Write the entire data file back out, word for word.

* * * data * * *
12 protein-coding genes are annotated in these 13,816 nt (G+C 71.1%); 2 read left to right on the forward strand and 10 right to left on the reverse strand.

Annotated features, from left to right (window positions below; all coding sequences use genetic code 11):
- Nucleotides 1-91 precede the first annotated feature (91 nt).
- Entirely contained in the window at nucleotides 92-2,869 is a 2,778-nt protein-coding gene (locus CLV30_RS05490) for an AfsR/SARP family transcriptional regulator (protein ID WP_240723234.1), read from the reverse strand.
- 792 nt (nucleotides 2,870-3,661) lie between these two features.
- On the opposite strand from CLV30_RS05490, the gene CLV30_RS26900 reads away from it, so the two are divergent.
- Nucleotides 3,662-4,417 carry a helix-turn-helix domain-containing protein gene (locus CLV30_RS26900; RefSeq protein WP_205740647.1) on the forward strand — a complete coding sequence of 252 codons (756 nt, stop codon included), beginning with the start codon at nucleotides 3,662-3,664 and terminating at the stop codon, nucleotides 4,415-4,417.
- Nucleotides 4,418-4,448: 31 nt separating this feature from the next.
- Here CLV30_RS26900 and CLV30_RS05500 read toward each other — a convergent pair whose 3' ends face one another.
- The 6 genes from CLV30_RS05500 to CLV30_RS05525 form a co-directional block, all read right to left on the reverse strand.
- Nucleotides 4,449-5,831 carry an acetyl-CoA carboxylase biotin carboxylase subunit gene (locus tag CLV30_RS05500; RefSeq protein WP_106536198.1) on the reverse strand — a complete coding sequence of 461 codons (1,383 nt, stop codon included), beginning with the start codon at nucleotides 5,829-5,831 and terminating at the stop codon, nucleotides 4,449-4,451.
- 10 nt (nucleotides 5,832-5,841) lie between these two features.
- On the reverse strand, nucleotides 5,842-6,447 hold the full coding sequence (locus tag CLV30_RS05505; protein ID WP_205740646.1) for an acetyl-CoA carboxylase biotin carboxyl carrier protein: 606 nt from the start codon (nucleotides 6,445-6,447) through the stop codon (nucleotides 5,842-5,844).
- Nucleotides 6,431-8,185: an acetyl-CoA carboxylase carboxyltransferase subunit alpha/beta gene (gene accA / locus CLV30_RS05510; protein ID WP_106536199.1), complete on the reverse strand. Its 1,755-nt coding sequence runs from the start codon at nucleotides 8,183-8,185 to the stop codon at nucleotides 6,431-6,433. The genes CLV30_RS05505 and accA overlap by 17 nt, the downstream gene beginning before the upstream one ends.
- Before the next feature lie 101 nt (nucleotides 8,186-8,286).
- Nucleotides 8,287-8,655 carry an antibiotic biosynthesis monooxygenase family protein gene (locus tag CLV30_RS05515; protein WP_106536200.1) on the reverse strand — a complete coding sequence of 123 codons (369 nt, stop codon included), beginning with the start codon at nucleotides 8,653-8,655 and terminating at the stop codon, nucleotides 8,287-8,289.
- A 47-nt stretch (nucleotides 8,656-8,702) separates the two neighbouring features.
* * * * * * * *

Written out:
12 protein-coding genes are annotated in these 13,816 nt (G+C 71.1%); 2 read left to right on the forward strand and 10 right to left on the reverse strand.

Annotated features, from left to right (window positions below; all coding sequences use genetic code 11):
- Nucleotides 1-91 precede the first annotated feature (91 nt).
- Entirely contained in the window at nucleotides 92-2,869 is a 2,778-nt protein-coding gene (locus CLV30_RS05490) for an AfsR/SARP family transcriptional regulator (protein ID WP_240723234.1), read from the reverse strand.
- 792 nt (nucleotides 2,870-3,661) lie between these two features.
- On the opposite strand from CLV30_RS05490, the gene CLV30_RS26900 reads away from it, so the two are divergent.
- Nucleotides 3,662-4,417 carry a helix-turn-helix domain-containing protein gene (locus CLV30_RS26900; RefSeq protein WP_205740647.1) on the forward strand — a complete coding sequence of 252 codons (756 nt, stop codon included), beginning with the start codon at nucleotides 3,662-3,664 and terminating at the stop codon, nucleotides 4,415-4,417.
- Nucleotides 4,418-4,448: 31 nt separating this feature from the next.
- Here CLV30_RS26900 and CLV30_RS05500 read toward each other — a convergent pair whose 3' ends face one another.
- The 6 genes from CLV30_RS05500 to CLV30_RS05525 form a co-directional block, all read right to left on the reverse strand.
- Nucleotides 4,449-5,831 carry an acetyl-CoA carboxylase biotin carboxylase subunit gene (locus tag CLV30_RS05500; RefSeq protein WP_106536198.1) on the reverse strand — a complete coding sequence of 461 codons (1,383 nt, stop codon included), beginning with the start codon at nucleotides 5,829-5,831 and terminating at the stop codon, nucleotides 4,449-4,451.
- 10 nt (nucleotides 5,832-5,841) lie between these two features.
- On the reverse strand, nucleotides 5,842-6,447 hold the full coding sequence (locus tag CLV30_RS05505; protein ID WP_205740646.1) for an acetyl-CoA carboxylase biotin carboxyl carrier protein: 606 nt from the start codon (nucleotides 6,445-6,447) through the stop codon (nucleotides 5,842-5,844).
- Nucleotides 6,431-8,185: an acetyl-CoA carboxylase carboxyltransferase subunit alpha/beta gene (gene accA / locus CLV30_RS05510; protein ID WP_106536199.1), complete on the reverse strand. Its 1,755-nt coding sequence runs from the start codon at nucleotides 8,183-8,185 to the stop codon at nucleotides 6,431-6,433. The genes CLV30_RS05505 and accA overlap by 17 nt, the downstream gene beginning before the upstream one ends.
- Before the next feature lie 101 nt (nucleotides 8,186-8,286).
- Nucleotides 8,287-8,655 carry an antibiotic biosynthesis monooxygenase family protein gene (locus tag CLV30_RS05515; protein WP_106536200.1) on the reverse strand — a complete coding sequence of 123 codons (369 nt, stop codon included), beginning with the start codon at nucleotides 8,653-8,655 and terminating at the stop codon, nucleotides 8,287-8,289.
- A 47-nt stretch (nucleotides 8,656-8,702) separates the two neighbouring features.